Journalism and Current Events Toolkit (Document)
Meet the Correspondent: Rick Karr (Document)
Pork, the other white meat.
RICK KARR: Got Milk. You definitely have seen the ads before. These messages are brought to you with the United States Department of Agriculture seal of approval.
Beef, it’s what’s for dinner.
RICK KARR: They're here to remind you to enjoy a range of food commodities – from beef, to milk, to mangoes.
RICK KARR: The theory behind these promotional programs is that everybody wins when Americans eat more things that are grown on American farms. So there's no harm in reminding us that beef is what's for dinner. Or that pork is the other white meat. Or asking us if we've got milk. But critics say these programs may not be as wholesome as they sound. One U-S-D-A-approved program helped to market McDonald's McRib sandwich – and lobbied Mickey D's to bring it back nationally – for a limited time only. Nutrition experts say there's nothing wrong with the pork in the sandwich. It's the rest of the package that isn't so healthy – like all of the high fructose corn syrup in that barbeque sauce.
MARION NESTLE: You’re adding all kinds of things that turn it into something that’s a much less healthful product. But we’re not talking about health here. We’re talking about sales.
RICK KARR: And that's the problem, according to Marion Nestle. She's a New York University professor and the author of “Food Politics: How the Food Industry Influences Nutrition and Health”. In a nutshell, she says, the U-S-D-A has two jobs to do – and one of them contradicts the other.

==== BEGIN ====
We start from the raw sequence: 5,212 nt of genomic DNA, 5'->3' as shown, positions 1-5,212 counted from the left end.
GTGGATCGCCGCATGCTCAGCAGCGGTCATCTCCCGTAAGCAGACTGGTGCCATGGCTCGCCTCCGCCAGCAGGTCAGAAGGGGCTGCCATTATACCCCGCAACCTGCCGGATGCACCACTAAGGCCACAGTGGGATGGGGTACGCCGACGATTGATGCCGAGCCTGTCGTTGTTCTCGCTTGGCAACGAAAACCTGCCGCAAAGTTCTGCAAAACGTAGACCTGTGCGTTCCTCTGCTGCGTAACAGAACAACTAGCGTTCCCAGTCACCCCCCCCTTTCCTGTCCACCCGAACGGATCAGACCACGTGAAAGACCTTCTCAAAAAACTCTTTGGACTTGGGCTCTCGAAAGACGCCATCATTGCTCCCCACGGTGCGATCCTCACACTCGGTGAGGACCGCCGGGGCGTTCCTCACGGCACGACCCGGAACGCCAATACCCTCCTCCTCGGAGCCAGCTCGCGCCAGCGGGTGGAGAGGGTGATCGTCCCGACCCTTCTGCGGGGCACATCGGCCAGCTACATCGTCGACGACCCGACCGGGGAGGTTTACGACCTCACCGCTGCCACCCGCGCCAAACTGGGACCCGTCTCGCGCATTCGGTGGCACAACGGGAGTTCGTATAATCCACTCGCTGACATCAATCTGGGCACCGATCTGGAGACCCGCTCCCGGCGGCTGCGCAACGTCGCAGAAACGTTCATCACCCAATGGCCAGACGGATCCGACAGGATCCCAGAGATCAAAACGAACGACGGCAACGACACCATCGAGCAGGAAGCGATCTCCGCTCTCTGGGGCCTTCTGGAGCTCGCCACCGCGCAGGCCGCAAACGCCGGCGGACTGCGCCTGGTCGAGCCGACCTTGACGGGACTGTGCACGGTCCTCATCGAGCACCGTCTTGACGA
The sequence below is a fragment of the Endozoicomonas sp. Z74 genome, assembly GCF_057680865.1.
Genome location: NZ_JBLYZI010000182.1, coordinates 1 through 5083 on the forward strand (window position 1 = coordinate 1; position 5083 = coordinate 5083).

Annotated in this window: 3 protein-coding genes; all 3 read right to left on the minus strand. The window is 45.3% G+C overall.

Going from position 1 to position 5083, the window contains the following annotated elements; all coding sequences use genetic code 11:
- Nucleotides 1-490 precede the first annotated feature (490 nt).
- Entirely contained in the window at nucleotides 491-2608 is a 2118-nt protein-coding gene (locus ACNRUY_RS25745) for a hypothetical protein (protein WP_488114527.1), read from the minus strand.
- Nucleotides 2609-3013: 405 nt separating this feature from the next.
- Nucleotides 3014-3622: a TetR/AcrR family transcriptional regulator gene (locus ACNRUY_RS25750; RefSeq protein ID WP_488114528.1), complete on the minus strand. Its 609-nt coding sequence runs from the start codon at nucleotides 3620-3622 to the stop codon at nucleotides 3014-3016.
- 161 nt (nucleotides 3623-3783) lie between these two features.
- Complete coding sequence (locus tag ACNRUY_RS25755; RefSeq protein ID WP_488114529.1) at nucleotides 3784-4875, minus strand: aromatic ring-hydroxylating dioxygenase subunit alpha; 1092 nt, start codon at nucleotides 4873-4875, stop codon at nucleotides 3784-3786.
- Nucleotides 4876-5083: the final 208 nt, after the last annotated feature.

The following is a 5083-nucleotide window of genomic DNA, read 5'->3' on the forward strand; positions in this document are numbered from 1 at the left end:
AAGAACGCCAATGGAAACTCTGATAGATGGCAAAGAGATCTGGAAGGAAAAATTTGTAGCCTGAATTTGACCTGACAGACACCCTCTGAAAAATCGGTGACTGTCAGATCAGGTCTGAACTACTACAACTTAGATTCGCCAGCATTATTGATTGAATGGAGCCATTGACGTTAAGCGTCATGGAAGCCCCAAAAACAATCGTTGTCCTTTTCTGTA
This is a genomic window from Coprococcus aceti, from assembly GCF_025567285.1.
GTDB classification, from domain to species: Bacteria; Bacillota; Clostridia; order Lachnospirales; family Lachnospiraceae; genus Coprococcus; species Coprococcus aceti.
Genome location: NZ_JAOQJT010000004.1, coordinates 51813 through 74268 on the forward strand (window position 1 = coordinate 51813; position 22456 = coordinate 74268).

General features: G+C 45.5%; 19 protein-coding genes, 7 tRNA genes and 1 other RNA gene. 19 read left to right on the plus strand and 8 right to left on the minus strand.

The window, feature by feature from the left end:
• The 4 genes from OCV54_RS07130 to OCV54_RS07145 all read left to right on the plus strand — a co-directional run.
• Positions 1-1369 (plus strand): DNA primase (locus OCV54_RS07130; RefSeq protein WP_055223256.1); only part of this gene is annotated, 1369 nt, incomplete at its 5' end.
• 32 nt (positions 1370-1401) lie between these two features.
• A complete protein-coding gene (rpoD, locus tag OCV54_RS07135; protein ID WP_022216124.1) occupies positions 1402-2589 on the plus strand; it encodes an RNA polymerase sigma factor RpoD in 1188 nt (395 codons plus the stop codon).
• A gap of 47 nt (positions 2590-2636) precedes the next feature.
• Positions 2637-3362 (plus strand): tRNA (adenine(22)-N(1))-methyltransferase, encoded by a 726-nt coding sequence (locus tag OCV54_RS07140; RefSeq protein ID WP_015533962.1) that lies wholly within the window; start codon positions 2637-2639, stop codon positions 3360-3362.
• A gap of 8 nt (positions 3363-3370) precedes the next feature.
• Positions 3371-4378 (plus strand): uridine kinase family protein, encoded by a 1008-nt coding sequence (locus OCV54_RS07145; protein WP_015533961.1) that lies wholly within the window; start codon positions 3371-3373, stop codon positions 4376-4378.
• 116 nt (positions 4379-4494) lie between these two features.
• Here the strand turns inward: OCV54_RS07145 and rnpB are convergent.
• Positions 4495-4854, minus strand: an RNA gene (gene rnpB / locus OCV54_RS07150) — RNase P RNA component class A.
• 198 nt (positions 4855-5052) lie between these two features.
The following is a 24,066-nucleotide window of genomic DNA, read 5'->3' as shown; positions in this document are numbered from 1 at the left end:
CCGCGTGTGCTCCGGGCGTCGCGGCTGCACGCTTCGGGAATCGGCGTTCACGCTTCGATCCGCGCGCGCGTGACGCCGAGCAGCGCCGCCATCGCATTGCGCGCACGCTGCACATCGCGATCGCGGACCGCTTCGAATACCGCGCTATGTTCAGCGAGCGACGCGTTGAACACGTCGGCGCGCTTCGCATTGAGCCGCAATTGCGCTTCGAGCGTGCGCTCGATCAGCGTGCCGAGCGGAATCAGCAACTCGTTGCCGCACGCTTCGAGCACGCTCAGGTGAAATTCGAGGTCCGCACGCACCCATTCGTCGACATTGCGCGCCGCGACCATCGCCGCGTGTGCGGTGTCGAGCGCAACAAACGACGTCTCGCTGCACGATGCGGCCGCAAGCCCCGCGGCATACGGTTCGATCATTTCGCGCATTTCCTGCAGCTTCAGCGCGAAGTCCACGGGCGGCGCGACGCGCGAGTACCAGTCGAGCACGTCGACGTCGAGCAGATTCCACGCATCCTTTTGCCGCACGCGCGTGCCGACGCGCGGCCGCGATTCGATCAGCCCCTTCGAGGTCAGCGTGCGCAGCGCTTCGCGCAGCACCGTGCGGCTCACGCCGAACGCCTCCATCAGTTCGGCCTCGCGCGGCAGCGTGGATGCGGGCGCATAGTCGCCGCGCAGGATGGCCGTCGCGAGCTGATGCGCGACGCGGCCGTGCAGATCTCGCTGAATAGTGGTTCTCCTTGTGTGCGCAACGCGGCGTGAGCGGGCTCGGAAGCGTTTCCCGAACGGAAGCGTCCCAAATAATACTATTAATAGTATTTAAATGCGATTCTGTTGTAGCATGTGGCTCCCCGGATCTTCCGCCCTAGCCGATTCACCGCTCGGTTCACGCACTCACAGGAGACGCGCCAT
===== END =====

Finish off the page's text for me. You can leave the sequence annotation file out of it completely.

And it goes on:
NESTLE: It’s main mandate is to promote American agricultural products and productivity and production and make money for American agriculture. On the other hand, since the 1970s, it has also taken on the responsibility of advising the public about diet and health.
RICK KARR: The food pyramid that's supposed to be a guide to a balanced and healthy diet is a product of the U-S-D-A. So is the message that Americans should eat more fruits and vegetables and whole grains. At the same time, it's the Department of Agriculture's job to promote the consumption of products from American farms and ranches.
RICK KARR: One way it does that is by overseeing promotional programs that may actually be encouraging people to put on weight.
MARION NESTLE: If you’re going to do something about obesity, you have to get people to eat less. But every single time, the Department of Agriculture is in the position of saying, "Eat less of some particular food commodity," it flies in the face of the Department’s imperative to promote sales of that product. They will not say, "Eat less meat or dairy products" because it’s politically impossible for them to do that.